Home  »  Volume XVII: American LATER NATIONAL LITERATURE: PART II  »  § 6. New England; The Massachusetts Law of 1647

The Cambridge History of English and American Literature in 18 Volumes (1907–21). rn VOLUME XVII. Later National Literature, Part II.

XXIII. Education

§ 6. New England; The Massachusetts Law of 1647

It was the colonists of New England, particularly those of Massachusetts, who had visions of a new education in a new society and who left us abundant written records of their purposes and achievements. As specific as the Pennsylvania formulation and far more effective was the often quoted statement of the Massachusetts law of 1647:

  • It being one chief point of that old deluder, Satan, to keep men from the knowledge of Scriptures, as in former times, by keeping them in an unknown tongue, so in these latter times, by persuading them from the use of tongues that so at last the true sense and meaning of the original might be clouded by false glosses of saint-seeming deceivers, that learning might not be buried in the graves of our fathers, in church and commonwealth, the Lord assisting our endeavours,—it is therefore ordered.…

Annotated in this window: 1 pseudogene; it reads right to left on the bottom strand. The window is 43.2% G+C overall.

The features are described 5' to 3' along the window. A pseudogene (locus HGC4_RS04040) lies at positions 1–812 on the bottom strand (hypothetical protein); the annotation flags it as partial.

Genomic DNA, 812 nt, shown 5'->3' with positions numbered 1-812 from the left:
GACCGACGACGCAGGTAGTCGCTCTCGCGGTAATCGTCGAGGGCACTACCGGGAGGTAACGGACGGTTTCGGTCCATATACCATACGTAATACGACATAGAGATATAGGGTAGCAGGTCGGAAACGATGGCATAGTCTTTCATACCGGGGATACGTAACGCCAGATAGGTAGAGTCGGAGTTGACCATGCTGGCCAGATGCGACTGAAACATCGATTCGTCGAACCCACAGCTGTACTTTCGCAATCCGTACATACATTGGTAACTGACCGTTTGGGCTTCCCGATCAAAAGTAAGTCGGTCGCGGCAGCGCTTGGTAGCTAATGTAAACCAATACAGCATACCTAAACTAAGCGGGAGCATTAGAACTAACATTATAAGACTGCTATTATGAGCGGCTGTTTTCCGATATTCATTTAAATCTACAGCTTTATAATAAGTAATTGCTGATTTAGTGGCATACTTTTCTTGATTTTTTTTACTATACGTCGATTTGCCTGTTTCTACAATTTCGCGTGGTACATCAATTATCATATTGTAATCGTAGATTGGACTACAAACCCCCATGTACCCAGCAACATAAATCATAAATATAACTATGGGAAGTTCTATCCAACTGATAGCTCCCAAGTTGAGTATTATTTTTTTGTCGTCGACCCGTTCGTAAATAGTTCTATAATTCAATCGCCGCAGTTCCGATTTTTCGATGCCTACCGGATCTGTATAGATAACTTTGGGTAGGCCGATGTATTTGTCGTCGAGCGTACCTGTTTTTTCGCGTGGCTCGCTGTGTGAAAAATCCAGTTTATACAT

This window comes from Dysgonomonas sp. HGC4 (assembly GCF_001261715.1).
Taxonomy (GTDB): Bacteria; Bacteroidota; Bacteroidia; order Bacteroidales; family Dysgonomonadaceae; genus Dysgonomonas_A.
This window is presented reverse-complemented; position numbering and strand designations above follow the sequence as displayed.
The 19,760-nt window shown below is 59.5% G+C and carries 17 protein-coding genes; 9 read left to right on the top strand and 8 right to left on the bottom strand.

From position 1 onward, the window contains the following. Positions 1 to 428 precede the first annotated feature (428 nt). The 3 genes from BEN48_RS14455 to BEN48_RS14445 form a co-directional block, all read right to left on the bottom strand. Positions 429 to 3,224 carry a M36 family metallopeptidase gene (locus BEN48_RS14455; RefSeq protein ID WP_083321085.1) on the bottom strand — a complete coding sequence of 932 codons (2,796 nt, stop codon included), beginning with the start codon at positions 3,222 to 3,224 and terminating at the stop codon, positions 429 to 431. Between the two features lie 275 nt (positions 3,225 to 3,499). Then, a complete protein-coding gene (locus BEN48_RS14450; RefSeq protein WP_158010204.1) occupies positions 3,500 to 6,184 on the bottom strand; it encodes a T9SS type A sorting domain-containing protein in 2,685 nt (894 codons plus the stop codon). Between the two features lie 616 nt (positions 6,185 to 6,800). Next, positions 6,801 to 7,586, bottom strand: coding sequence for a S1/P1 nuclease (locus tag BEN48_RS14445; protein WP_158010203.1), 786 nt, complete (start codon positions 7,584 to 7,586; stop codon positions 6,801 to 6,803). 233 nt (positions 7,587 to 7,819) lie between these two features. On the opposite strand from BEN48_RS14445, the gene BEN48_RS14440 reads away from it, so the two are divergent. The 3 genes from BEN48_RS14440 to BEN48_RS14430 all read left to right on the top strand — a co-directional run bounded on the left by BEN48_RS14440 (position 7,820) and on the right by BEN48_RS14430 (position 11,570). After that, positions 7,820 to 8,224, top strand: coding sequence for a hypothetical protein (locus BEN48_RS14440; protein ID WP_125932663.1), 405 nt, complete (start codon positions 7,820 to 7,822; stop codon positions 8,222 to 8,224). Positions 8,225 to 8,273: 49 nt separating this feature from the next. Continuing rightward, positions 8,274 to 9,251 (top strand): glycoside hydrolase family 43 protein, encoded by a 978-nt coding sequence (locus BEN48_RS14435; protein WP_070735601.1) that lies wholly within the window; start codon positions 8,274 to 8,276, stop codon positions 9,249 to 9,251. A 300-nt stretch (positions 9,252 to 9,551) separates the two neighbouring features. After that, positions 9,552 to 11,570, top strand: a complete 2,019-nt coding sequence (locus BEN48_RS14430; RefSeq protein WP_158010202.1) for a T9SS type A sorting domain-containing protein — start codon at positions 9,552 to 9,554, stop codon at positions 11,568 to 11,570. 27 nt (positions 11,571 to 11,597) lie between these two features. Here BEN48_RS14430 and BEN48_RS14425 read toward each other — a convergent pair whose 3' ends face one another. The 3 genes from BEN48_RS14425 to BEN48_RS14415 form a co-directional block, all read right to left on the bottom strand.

• From this law came the establishment of schools in every town, elementary schools only in towns of fifty families, secondary or Latin grammar schools also in towns of over one hundred families. Within the century, through the provision of the law and the experience of a free people, these schools became free. Consequently this statute of 1647 constitutes the Magna Charta of the American public school system. The theory of education expounded may now seem narrow, but it was at least far more concrete, definite, and vitally connected with the life of the times than the worn-out theories used by later generations to justify the same narrow linguistic education.